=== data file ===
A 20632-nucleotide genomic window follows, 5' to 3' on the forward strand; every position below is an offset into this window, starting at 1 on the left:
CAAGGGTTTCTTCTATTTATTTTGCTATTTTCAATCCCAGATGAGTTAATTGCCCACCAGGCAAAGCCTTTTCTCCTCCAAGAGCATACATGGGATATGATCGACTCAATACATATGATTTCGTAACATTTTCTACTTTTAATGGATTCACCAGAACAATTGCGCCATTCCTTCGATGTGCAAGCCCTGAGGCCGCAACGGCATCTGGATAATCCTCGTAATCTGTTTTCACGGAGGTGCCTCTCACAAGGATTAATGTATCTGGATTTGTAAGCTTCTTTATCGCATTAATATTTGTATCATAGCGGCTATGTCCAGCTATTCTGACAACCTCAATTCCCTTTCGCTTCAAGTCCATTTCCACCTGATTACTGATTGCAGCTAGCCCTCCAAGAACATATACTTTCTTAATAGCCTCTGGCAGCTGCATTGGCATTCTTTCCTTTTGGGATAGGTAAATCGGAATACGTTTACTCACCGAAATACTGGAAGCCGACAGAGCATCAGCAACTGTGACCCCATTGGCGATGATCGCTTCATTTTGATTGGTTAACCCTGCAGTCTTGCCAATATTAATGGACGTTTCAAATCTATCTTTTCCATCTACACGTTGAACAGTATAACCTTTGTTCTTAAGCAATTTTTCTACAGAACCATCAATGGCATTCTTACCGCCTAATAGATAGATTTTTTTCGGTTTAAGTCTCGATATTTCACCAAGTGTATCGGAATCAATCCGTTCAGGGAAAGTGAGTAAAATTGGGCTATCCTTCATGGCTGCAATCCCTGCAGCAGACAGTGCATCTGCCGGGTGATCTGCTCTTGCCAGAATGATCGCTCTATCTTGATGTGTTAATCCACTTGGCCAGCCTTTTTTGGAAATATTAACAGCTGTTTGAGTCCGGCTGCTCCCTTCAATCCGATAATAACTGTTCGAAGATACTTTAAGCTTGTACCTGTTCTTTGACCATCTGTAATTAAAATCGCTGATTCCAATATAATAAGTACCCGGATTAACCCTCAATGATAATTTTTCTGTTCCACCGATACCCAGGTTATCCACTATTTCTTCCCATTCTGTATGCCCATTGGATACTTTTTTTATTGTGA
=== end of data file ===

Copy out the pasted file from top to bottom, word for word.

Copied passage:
A 20632-nucleotide genomic window follows, 5' to 3' on the forward strand; every position below is an offset into this window, starting at 1 on the left:
CAAGGGTTTCTTCTATTTATTTTGCTATTTTCAATCCCAGATGAGTTAATTGCCCACCAGGCAAAGCCTTTTCTCCTCCAAGAGCATACATGGGATATGATCGACTCAATACATATGATTTCGTAACATTTTCTACTTTTAATGGATTCACCAGAACAATTGCGCCATTCCTTCGATGTGCAAGCCCTGAGGCCGCAACGGCATCTGGATAATCCTCGTAATCTGTTTTCACGGAGGTGCCTCTCACAAGGATTAATGTATCTGGATTTGTAAGCTTCTTTATCGCATTAATATTTGTATCATAGCGGCTATGTCCAGCTATTCTGACAACCTCAATTCCCTTTCGCTTCAAGTCCATTTCCACCTGATTACTGATTGCAGCTAGCCCTCCAAGAACATATACTTTCTTAATAGCCTCTGGCAGCTGCATTGGCATTCTTTCCTTTTGGGATAGGTAAATCGGAATACGTTTACTCACCGAAATACTGGAAGCCGACAGAGCATCAGCAACTGTGACCCCATTGGCGATGATCGCTTCATTTTGATTGGTTAACCCTGCAGTCTTGCCAATATTAATGGACGTTTCAAATCTATCTTTTCCATCTACACGTTGAACAGTATAACCTTTGTTCTTAAGCAATTTTTCTACAGAACCATCAATGGCATTCTTACCGCCTAATAGATAGATTTTTTTCGGTTTAAGTCTCGATATTTCACCAAGTGTATCGGAATCAATCCGTTCAGGGAAAGTGAGTAAAATTGGGCTATCCTTCATGGCTGCAATCCCTGCAGCAGACAGTGCATCTGCCGGGTGATCTGCTCTTGCCAGAATGATCGCTCTATCTTGATGTGTTAATCCACTTGGCCAGCCTTTTTTGGAAATATTAACAGCTGTTTGAGTCCGGCTGCTCCCTTCAATCCGATAATAACTGTTCGAAGATACTTTAAGCTTGTACCTGTTCTTTGACCATCTGTAATTAAAATCGCTGATTCCAATATAATAAGTACCCGGATTAACCCTCAATGATAATTTTTCTGTTCCACCGATACCCAGGTTATCCACTATTTCTTCCCATTCTGTATGCCCATTGGATACTTTTTTTATTGTGA